In contemplating possible articles related to ace week, I tried to think of classic geek characters who are asexual. That led me to wonder, “How would I even know? It’s not like we get 24/7 access to these fictional people’s’ lives.” But then, very quickly, I realized that we do know that a lot of our favorite characters are not ace/aro because so many of them have had on-screen relationships and sexual encounters that are presented as a product of the characters’ own sex drive (rather than as ace people who are accommodating their partner). But why? Is there something about our sexual lives that is so essential to our identities that it requires exposition in our fictional characters, or is this just an example of ace erasure? After some additional geeky contemplation, it occurred to me that there is one beloved character who is, in fact, perfectly suited to explore this exact question: Lt. Commander Data.
Suaveness subroutine engaged. (Screengrab from Star Trek: The Next Generation (TNG))
In addition to the issues surrounding Data’s own sexuality, the character is one seeking to achieve “greater humanity” and is therefore extensively used to represent what exactly we think that actually means, sexuality included. While the question of whether or not Data represents an asexual character is one that is widely open to debate (including in this post), the question of why and how we ascribe sexual identities to fictional characters as a way to “humanize” them and what that says about asexual representation in our media is perhaps the more interesting question.
It being the month of Halloween, with the actual day right around the corner, I decided I would go looking for something from a spooky fandom to rec for this particular Fanfiction Fridays. Of course, I realized shortly thereafter that I’m not in any particularly spooky fandoms, being a certified scaredy-cat and all. So instead I turned to a fandom that, while not too spooky in practice, is, in fairness, flush with ghosts and monsters in canon. Yes, I’m talking about Scooby-Doo.
I’d never ventured into the smallish Scooby-Doo section on AO3 before, but I was pleased to find a wide variety of fics there, especially fic supporting the Velma/Daphne pairing. Words To Me is one of those, and imagines a world where the Mystery, Inc. gang regularly hunt for-realsies monsters rather than capitalists in masks. Nothing particularly scary happens in this short, sweet fic, unless you consider that the real monster was facing your feelings all along.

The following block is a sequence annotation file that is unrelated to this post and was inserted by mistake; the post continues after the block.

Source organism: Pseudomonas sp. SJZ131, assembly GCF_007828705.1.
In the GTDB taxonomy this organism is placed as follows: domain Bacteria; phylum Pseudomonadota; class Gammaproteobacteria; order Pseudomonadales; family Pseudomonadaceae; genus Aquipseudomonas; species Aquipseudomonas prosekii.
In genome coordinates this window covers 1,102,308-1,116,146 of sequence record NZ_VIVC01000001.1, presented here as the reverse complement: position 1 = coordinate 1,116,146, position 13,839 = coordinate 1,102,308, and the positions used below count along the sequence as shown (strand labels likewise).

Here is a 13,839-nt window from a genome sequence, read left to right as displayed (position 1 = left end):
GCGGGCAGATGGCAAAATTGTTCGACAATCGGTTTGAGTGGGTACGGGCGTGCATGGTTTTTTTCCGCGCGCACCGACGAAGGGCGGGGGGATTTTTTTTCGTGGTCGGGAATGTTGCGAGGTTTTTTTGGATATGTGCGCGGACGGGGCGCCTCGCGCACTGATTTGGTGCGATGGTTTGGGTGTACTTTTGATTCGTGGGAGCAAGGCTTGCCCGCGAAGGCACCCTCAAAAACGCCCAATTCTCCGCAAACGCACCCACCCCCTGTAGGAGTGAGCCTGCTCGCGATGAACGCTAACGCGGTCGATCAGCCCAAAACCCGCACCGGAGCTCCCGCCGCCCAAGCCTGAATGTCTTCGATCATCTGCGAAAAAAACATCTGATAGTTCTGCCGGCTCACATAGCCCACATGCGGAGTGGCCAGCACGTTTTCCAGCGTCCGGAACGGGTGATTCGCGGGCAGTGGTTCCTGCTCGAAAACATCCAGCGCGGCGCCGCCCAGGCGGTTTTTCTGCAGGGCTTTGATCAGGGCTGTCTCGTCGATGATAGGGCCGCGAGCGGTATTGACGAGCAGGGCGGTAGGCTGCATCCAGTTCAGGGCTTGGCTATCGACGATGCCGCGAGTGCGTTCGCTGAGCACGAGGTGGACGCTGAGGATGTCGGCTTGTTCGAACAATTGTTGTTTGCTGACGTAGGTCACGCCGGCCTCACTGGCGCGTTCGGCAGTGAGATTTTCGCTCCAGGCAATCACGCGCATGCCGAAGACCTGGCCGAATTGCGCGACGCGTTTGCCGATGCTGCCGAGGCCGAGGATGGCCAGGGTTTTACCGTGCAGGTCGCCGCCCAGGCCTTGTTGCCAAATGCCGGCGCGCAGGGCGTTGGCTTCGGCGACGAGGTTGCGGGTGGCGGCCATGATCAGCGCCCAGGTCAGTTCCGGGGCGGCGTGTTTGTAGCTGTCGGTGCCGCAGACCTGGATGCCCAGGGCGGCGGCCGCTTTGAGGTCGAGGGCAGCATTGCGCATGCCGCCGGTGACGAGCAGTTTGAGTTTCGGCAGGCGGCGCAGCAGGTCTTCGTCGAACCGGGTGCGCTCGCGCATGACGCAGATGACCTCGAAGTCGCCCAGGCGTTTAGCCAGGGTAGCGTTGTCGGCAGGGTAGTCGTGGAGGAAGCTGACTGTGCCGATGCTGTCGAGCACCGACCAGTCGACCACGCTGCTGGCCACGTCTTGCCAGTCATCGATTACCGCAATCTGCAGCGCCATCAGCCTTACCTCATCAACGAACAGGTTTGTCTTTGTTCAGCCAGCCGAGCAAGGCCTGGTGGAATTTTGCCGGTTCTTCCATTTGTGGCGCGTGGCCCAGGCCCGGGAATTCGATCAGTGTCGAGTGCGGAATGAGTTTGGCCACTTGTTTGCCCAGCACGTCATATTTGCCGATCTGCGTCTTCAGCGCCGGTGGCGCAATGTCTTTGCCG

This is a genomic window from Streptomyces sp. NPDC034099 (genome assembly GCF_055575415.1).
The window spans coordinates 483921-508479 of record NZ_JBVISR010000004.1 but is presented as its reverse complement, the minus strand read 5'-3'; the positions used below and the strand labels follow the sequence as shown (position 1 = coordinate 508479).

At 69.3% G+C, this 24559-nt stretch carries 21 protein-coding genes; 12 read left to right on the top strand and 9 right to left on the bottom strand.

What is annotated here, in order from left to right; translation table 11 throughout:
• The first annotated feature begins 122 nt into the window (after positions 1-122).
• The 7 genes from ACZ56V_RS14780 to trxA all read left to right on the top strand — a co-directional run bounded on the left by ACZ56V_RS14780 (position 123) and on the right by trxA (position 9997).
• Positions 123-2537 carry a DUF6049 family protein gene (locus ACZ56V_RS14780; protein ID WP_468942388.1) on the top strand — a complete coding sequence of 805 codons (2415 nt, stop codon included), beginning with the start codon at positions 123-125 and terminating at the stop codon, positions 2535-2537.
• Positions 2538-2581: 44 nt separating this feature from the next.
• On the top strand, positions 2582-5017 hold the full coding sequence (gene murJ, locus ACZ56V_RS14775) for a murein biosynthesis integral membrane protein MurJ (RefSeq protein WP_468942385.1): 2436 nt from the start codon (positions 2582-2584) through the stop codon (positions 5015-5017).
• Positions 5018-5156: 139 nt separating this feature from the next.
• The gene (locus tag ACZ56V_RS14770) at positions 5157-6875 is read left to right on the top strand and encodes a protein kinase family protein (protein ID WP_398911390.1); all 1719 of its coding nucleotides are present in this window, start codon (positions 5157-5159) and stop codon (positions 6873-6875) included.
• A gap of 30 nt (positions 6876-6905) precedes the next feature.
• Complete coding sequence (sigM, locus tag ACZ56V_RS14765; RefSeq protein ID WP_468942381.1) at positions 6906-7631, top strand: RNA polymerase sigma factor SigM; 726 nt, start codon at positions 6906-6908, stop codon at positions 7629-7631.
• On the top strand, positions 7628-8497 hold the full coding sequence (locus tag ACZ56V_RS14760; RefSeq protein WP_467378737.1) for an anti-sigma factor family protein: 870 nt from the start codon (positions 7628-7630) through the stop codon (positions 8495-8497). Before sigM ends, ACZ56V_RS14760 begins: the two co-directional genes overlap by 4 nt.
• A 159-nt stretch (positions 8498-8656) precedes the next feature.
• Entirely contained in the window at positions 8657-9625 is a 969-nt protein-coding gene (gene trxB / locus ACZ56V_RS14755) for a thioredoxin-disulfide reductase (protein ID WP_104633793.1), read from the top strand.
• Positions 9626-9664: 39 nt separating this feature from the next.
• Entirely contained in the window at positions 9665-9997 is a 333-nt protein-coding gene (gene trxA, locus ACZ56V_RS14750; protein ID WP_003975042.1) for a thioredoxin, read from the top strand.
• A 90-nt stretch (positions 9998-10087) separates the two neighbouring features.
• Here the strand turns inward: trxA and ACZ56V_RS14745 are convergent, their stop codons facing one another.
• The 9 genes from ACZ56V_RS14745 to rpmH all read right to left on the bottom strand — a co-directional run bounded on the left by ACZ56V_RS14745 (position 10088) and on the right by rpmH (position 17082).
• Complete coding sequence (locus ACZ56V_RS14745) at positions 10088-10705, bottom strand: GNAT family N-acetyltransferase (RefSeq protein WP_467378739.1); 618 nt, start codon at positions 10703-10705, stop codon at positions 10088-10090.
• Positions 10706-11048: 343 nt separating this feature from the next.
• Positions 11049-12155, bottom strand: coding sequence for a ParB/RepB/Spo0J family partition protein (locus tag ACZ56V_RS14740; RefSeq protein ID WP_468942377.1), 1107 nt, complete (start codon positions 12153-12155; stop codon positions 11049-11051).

With the second season of Syfy’s creepypasta inspired show, Channel Zero, well into its run, I figured it was finally time to sit down and watch its first season. You know. For science. Last year I showed off the trailer and addressed some of my worries surrounding this leg of the series, but I’ll give a quick recap. First of all, for those perhaps a little less internet-niche-y, “creepypasta” refers to short, scary (or attempting to be scary) stories that get passed around the internet until they become ingrained in that niche’s mind—or in the case of less serious creepypastas, they enter more mainstream meme status, such as the lines “who was phone” or “man door hand hook car door”.
Channel Zero’s first season, Candle Cove, was based off a well-beloved creeepypasta of the same name which, through forum posts, shows a short interaction between people remembering a children’s show from their past that may not have actually existed. As far as creepypasta-based media goes, Channel Zero is nowhere near the worst thing I’ve ever seen. However, it was disappointing to discover that most of my fears from my earlier post were well-founded, and that even though the creators had a clear love for the creepypasta itself, Channel Zero seemed to forget what made the story scary in the first place.